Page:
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‘Direct giving of inhibitory antioxidant maximizes efficacy on Parkinson's disease’

Lee Han-soo  Published 2020.07.29  16:05  Updated 2020.07.29 16:05

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A research team at Seoul National University Hospital has found that direct administration of coenzyme Q10, an antioxidant agent, into the brain enhances neuroprotection for Parkinson's disease patients.

A Seoul National University Hospital research team, led by Professors Paek Sun-ha (left) and Choy Young-bin, has found that directly administering coenzyme Q10 into the brain of Parkinson's disease patients can maximize its efficacy. (SNUH)

Parkinson's disease is a degenerative neurological disease that occurs and worsens due to the loss of dopamine neurons in the middle brain. It is a common degenerative brain disease with dementia. Symptoms of the disease include tremors, stiffness, postural anxiety, and gait disturbances.

Coenzyme Q10, an antioxidant, is necessary for many metabolic activities. As some studies have shown that coenzyme Q10 can inhibit Parkinson's disease progression, some patients with Parkinson's disease have taken coenzyme Q10 orally. However, orally administered coenzyme Q10 has a very low absorption rate in the body.

Because of the blood-brain barrier that protects the brain from the blood, it is also difficult for drugs to reach the deep areas of the brain, resulting in poor treatment efficiency. Such limitations have made patients take more than necessary, even though there was little efficacy.

The research team, led by Professors Paek Sun-ha and Choy Young-bin at the hospital, hypothesized that if researchers can deliver coenzyme Q10 directly to the brain where drugs are needed, they could prevent dopamine neuron damage at very low doses. Professor Park Chun-gwon at Sungkyunkwan University also participated in the study.

As a result of the experiment, mice that received a tiny amount of coenzyme Q10 directly in the brain deeper showed better progress in behavioral disorders, changes in inflammation levels, and damage to dopamine neurons compared to mice that received a high dose of coenzyme Q10 orally.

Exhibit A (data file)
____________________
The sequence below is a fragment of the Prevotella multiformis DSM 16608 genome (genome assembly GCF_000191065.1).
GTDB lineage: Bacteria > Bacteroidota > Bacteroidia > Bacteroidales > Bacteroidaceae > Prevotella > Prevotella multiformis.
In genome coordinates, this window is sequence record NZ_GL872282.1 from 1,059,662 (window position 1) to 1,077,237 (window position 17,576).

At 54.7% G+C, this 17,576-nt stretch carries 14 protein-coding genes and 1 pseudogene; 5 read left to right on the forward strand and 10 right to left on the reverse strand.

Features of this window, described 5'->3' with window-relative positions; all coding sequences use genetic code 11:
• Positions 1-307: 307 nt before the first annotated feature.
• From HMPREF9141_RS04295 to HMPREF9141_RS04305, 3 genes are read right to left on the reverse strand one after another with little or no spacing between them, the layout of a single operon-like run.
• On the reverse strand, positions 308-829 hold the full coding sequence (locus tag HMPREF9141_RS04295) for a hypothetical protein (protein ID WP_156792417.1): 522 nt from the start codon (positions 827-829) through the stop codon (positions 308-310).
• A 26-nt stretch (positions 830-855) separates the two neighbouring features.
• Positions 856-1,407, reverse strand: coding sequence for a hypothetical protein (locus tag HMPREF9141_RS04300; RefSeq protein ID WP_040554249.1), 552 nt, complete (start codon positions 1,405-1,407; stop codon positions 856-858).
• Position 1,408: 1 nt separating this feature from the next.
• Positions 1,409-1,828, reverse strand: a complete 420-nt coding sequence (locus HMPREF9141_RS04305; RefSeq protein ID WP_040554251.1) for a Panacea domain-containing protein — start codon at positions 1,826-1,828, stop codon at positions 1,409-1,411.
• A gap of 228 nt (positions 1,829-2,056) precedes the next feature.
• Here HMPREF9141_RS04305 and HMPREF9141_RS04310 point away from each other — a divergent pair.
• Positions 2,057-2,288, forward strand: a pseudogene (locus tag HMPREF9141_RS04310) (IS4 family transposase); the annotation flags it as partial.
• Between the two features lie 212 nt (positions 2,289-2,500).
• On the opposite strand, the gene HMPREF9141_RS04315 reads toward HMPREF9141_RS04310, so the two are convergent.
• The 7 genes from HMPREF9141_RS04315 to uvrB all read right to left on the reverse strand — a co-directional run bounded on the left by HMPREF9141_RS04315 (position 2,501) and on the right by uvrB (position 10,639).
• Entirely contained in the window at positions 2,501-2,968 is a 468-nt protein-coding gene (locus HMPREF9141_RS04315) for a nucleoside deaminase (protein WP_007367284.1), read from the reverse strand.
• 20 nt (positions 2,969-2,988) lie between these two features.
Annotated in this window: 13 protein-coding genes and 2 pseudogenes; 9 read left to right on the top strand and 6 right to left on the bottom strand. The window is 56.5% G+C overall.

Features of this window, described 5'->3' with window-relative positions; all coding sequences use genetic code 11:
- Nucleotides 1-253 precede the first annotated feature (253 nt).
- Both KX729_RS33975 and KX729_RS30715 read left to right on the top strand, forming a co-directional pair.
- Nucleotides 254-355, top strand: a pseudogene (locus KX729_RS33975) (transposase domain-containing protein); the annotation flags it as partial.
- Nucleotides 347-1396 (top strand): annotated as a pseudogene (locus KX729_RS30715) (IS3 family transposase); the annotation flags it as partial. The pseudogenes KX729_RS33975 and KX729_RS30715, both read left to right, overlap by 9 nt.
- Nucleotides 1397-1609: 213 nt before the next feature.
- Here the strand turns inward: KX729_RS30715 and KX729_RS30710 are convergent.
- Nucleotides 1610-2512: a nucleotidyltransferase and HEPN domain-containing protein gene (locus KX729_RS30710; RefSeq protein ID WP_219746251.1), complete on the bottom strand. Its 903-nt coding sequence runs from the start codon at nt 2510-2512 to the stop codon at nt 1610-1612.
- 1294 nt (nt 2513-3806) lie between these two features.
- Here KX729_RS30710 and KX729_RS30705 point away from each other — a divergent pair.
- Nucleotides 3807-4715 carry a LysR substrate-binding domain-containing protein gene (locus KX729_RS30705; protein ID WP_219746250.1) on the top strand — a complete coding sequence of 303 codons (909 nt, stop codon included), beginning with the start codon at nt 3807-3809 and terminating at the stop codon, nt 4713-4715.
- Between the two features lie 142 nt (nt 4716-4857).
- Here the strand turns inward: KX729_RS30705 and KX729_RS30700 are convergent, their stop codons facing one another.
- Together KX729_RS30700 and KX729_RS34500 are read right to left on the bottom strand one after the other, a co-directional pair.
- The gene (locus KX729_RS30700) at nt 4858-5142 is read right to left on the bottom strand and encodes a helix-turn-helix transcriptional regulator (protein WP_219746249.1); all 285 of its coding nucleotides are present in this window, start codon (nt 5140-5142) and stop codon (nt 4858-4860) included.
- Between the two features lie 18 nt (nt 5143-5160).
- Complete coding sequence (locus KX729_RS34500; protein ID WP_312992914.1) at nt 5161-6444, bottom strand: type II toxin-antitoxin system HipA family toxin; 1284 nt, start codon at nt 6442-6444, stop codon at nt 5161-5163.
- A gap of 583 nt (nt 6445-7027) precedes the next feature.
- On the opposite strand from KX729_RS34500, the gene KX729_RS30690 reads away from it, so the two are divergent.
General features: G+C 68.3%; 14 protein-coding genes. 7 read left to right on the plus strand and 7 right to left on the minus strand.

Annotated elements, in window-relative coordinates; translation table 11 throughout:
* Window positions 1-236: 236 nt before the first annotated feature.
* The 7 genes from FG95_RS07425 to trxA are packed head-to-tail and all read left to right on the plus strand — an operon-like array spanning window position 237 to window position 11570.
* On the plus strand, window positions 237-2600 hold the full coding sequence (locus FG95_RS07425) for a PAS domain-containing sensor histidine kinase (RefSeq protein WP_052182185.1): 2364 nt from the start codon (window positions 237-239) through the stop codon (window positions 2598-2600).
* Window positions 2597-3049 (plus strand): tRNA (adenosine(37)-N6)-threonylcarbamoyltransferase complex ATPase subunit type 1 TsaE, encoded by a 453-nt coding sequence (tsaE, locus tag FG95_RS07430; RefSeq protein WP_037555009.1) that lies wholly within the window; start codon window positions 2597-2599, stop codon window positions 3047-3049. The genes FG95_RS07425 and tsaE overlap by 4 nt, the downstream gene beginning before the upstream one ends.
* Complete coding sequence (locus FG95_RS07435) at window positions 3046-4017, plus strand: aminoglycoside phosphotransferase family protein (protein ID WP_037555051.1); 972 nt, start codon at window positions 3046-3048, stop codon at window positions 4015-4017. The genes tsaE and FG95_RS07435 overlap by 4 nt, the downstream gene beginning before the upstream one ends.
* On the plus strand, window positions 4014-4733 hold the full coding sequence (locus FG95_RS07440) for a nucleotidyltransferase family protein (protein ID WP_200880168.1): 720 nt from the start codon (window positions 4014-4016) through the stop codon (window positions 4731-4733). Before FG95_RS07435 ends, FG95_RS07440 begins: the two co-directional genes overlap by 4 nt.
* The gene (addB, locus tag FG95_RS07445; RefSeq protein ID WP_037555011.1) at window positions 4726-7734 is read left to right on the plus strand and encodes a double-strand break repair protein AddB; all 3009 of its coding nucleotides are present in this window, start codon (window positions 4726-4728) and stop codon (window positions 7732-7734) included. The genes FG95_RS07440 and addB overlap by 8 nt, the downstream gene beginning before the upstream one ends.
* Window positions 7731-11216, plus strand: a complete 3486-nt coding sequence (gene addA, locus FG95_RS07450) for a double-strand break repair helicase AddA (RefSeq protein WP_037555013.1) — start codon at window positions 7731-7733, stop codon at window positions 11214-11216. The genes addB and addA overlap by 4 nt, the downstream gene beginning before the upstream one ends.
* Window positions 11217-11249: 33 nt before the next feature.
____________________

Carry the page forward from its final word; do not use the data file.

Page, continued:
The research team divided experimental mice with Parkinson's disease into five groups and checked differences -- they consisted of a group that received no treatment, a group that received an oral dose of high-concentration coenzyme Q10, a group with physiological saline deep infusion, a group with lowest-concentration coenzyme Q10 infusion, and a group with low-concentration coenzyme Q10 infusion.

Afterward, the team observed the brain's tyrosine hydroxylase response in each group. Tyrosine hydroxylase is a major factor regulating dopamine synthesis.

On this account, researchers found that the more severe the symptom of Parkinson's disease, the less tyrosine hydroxylase. Actually, the tyrosine hydroxylase reaction is active in all groups when intact, while less tyrosine hydroxylase reaction is observed in the lesion sites.

A consequent observation found that the group injected directly with coenzyme Q10 showed relatively more tyrosine hydroxylase reaction than the group that did not receive treatment or took the coenzyme 10 orally.

"If we add the ability to deliver small amounts of coenzyme Q10 to existing medical devices that can inject drugs deeply in the brain, we expect to see synergies in the treatment of Parkinson's disease," Professor Choy said.

Professor Paek also said, “If this research methodology is applied to various drug treatments, it could be helpful for degenerative brain diseases other than Parkinson's disease."

Scientific Reports published the results of the study.

corea022@docdocdoc.co.kr

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